When Hans Petersen gives a history lecture, he uses slides, discussion questions - and a textbook by Dave Barry. The result is American history at its funniest. American history without sentiment.

"Our motto is: To hell with the role of the plow in the settlement of Nebraska," quotes Petersen.Using the book "Dave Barry Slept Here: A Sort of History of the United States," Petersen lectures for nearly two hours. It seems more like one hour.

"Jamestown. Later known as Jimtown. And still later, JimBobtown," reads Petersen, from the chapter titled, "The Colonies Develop a Life-Style."

Petersen's deep voice, easily recognized by KALL radio listeners, and the slides he's found of U.S. presidents at their dippiest, add humor to an already-very-funny text. Petersen does a credible imitation of various presidential voices, which also adds to the material.

Deseret News readers, who peruse Dave Barry's syndicated column every Sunday, will understand when I say this book is classic Dave Barry.

Like his year-end news review, Barry's "Sort of History of the United States" is mainly a repetition of facts.

Facts. These sad, stupid events really happened. What else can we do about our history except laugh until we cry?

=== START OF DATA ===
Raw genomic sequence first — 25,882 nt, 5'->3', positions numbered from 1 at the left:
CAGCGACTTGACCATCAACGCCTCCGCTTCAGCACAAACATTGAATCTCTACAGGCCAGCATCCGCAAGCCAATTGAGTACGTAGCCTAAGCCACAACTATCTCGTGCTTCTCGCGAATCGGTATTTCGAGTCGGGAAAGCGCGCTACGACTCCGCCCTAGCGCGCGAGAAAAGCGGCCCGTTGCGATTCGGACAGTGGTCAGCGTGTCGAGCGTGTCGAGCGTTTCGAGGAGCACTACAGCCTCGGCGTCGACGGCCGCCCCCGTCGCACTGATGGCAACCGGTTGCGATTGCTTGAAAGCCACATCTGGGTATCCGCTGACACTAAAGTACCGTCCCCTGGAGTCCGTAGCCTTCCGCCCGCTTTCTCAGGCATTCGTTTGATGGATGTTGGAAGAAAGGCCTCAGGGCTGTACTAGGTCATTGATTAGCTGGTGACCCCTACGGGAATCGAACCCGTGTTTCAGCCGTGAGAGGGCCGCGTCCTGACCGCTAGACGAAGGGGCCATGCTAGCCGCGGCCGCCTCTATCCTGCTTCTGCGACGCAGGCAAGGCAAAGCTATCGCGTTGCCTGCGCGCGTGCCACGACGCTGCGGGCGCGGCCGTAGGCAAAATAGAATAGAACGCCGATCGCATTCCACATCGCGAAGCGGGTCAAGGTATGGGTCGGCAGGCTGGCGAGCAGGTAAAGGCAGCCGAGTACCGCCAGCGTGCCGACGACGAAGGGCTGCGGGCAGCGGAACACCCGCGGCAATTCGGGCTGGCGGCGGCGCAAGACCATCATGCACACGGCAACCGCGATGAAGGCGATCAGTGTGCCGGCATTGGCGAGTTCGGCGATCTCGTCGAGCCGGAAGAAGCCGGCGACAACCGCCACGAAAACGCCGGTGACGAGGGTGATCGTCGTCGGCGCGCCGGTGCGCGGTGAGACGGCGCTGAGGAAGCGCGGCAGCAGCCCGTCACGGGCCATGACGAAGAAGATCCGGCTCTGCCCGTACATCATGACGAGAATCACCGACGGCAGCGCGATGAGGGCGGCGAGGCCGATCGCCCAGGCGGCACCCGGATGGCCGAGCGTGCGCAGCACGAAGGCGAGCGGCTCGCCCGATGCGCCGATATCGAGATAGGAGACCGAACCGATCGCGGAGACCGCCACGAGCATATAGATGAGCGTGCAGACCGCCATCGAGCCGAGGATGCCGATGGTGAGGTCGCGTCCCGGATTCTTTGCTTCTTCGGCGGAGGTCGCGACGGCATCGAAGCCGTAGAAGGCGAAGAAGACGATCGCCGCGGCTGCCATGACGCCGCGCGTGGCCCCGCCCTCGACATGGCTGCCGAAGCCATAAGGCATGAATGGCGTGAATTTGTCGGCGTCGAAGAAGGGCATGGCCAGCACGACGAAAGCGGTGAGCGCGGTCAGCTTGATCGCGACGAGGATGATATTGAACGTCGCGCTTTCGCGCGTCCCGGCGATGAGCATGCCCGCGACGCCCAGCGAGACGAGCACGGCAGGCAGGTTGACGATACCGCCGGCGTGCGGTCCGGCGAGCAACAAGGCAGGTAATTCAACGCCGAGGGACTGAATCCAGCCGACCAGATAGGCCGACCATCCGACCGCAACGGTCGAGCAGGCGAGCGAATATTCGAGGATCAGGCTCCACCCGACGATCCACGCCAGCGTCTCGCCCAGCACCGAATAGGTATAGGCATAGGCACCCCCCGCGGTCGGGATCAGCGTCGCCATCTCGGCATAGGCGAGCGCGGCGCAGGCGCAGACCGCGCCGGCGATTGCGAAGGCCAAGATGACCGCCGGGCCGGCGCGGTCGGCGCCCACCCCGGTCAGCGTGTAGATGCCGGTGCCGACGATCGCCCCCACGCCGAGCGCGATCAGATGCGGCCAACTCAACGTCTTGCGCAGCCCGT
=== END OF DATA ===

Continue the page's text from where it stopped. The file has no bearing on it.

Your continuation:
"Eventually Benjamin Franklin became so dodderingly pathetic that he was placed in charge of the U.S. Postal Service," reads Petersen.

And on the subject of war: "At a cost of a few million dead people, World War I transformed Europe from a group of nations that hated each other to a group of nations that really hated each other."

And about slavery: The cotton-growers didn't set out to own slaves, Barry explains. They just couldn't get anyone to answer a nice upbeat newspaper ad that went something like, "ATTENTION SELF-STARTERS! Looking for a chance to work hard . . . no salary . . . and we keep your kids."

After his Ogden performance, Petersen plans to take "A Sort of History" to St. George, Provo and eventually, perhaps, to a large audience in the State Capitol.

His contract with Barry for exclusive performance rights includes a clause saying that Barry will rewrite some of the material if necessary. If ex-president Nixon dies those Nixon-making-a-comeback jokes are going to be revised, says Petersen.

Earlier this spring, Petersen gave his first formal lecture, to a nearly full house, at Bryant Intermediate School. The audience laughed warmly throughout his professorial performance - and seemed heartened by their brush with history.

It's reassuring, somehow, to think of all the laughable presidents and political maneuvers we've survived.